After a two-hour drive over to the Rhins of Galloway we met up with John, Steve and Lianne at Port Logan. The little harbour lighthouse at Port Logan had alluded me on previous visits to the area. Somehow I’d not known about it and, with it being so easy to get to it seemed rather odd that I’d still not made it there.

Port Logan lighthouse

It’s a lovely little tower, dating back to 1818, although obviously no longer in use. The original report proposing the introduction of a lighthouse as part of a new harbour here was drawn up by John Rennie. It’s possible to access both the ground and first floors as well as the attached little out-house type room which looks like it contained a bath! From the first floor you can look up and see the inside of the old lantern area. Originally the lantern would have been accessed by ladder from the first floor. It was nice to wander around and the kids enjoyed going in and out too, sheltering from the wind that had picked up overnight.

Looking up to the lantern in Port Logan lighthouse

Bob had taken along his drone and this was his first opportunity to experiment with using it around lighthouses. Of course they are an excellent feature for drone images.

A drone’s eye view of Port Logan lighthouse

Leaving my parents and the kids to play on the beach the rest of us set off for an attempt to visit Crammag Head lighthouse. Steve and Lianne had visited last year, although found it was not the most pleasant of experiences as it involved crossing a field of cows. I think we were all expecting the same again yesterday, but we thought we had to try it as it was one that John and I had both been keen to get a closer view of – having previously settled for a view from the road.

After a brief chat with the people staying at the holiday accommodation at the nearby farm we set off towards the gate and were very pleased to discover two empty fields with no cows to contend with. Aside from a muddy section the walk was easy and it was such a fantastic feeling to see the top of the tower emerge over the hill. I am particularly fond of this type of lighthouse and it was wonderful to see a new one of these close up. John clearly shared my joy by giving the lighthouse a hug alongside me. It’s almost as if the weather knew what a happy moment it was as it sent in blue sky shortly after we‘d arrived.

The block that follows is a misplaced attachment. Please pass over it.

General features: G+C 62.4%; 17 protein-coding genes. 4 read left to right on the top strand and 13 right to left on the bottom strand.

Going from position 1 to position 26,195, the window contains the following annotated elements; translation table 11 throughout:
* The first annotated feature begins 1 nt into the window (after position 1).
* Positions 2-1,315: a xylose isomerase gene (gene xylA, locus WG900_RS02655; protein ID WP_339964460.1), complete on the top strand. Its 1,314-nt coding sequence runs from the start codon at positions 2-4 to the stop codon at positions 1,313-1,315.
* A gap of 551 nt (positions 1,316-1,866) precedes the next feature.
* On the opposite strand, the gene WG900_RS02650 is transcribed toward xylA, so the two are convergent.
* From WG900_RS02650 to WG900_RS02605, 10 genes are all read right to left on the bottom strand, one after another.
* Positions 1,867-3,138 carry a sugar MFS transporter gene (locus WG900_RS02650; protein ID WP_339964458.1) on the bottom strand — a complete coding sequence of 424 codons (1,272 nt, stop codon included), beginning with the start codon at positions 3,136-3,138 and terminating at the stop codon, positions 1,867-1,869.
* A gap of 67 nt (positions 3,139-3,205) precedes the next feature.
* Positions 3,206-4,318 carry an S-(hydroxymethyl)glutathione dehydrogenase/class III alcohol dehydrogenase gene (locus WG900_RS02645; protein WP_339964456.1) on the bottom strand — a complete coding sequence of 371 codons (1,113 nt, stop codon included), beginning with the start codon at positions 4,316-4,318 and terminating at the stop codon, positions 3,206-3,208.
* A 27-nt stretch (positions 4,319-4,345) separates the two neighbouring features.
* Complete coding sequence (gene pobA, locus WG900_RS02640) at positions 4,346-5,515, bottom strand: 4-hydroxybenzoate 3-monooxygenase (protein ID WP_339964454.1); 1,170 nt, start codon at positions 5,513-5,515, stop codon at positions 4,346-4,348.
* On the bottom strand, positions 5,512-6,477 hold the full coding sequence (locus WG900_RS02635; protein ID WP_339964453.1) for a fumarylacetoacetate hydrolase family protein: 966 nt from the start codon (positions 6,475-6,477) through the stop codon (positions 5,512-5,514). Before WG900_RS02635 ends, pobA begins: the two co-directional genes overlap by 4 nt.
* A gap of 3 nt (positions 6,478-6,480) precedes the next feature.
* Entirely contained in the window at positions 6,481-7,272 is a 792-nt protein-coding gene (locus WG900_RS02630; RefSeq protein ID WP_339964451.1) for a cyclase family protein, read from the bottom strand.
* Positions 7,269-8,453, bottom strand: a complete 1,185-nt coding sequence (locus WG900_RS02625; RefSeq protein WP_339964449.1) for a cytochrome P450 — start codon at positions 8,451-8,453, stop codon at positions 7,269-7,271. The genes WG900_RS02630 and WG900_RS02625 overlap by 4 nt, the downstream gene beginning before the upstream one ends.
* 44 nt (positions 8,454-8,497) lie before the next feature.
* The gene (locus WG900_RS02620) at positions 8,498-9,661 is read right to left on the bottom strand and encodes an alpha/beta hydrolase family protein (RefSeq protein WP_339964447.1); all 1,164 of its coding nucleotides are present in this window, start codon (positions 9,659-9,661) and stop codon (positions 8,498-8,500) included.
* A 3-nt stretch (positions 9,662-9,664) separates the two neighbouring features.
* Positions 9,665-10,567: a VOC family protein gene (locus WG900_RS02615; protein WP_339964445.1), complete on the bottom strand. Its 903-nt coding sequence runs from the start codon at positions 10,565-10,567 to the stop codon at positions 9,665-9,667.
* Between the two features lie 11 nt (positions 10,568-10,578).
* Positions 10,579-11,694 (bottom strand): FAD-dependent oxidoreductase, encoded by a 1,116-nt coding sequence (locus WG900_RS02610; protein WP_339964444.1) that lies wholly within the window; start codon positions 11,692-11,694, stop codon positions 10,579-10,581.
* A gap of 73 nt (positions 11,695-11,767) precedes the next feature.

Crammag Head lighthouse

While there we saw the base of the old lighthouse, which made a perfect take-off and landing pad for Bob’s drone. We took a stroll down to the old landing area for the lighthouse, which we assumed must have – at some point – featured a derrick for bringing materials etc. in as it was nowhere near sea level.

The base of the former lighthouse at Crammag Head with the modern light behind

I’d always associated this lighthouse with cows, but the visit yesterday changed my mind entirely. It’s a relatively new tower, although a lighthouse has stood here since 1913, having been replaced in December 2009.

Crammag Head from the sky

We stopped back in Port Logan briefly to pick up the others we set off for the Mull of Galloway for lunch. My plans for a nice picnic were perhaps a little unrealistic as the wind was a bit “fresh”. It was 8 years ago I last visited the Mull of Galloway lighthouse and that was on my original tour. I managed a tour of the tower that time. Due to the pandemic, the lighthouse is closed this season, but that didn’t seem to have put people off. It was the opposite end of the scale to Crammag Head where we were alone.

Mull of Galloway lighthouse

While walking around the lighthouse complex I mentioned to John that Mull of Galloway wasn’t one of my favourite lighthouses and he asked if it was because you could “just drive up to it and wander around” – clearly he’d paid attention while reading yesterday’s blog post! I suppose I’ve spent a lot of time visiting more remote lighthouses and I have grown to love not seeing lots of people at these places. It somehow makes the visit feel more personal and special when you are the only ones around.

Looking up to Mull of Galloway lighthouse from the foghorn

On my previous visit I’d not paid much attention to the foghorn, apart from seeing it from the top of the lighthouse. I received a message from Bob to say that our son wanted to go down to the foghorn so we set off to join them. There are a fair amount of steps down to it, but it’s worth it for the views. Foghorns are really starting to grow on me and one day it would be great to go back there to hear it being sounded.

Mull of Galloway foghorn

All in all it was a great day with Crammag Head being the real highlight. I’ve missed the lighthouses in recent months and it’s great to be getting back to them again. 🙂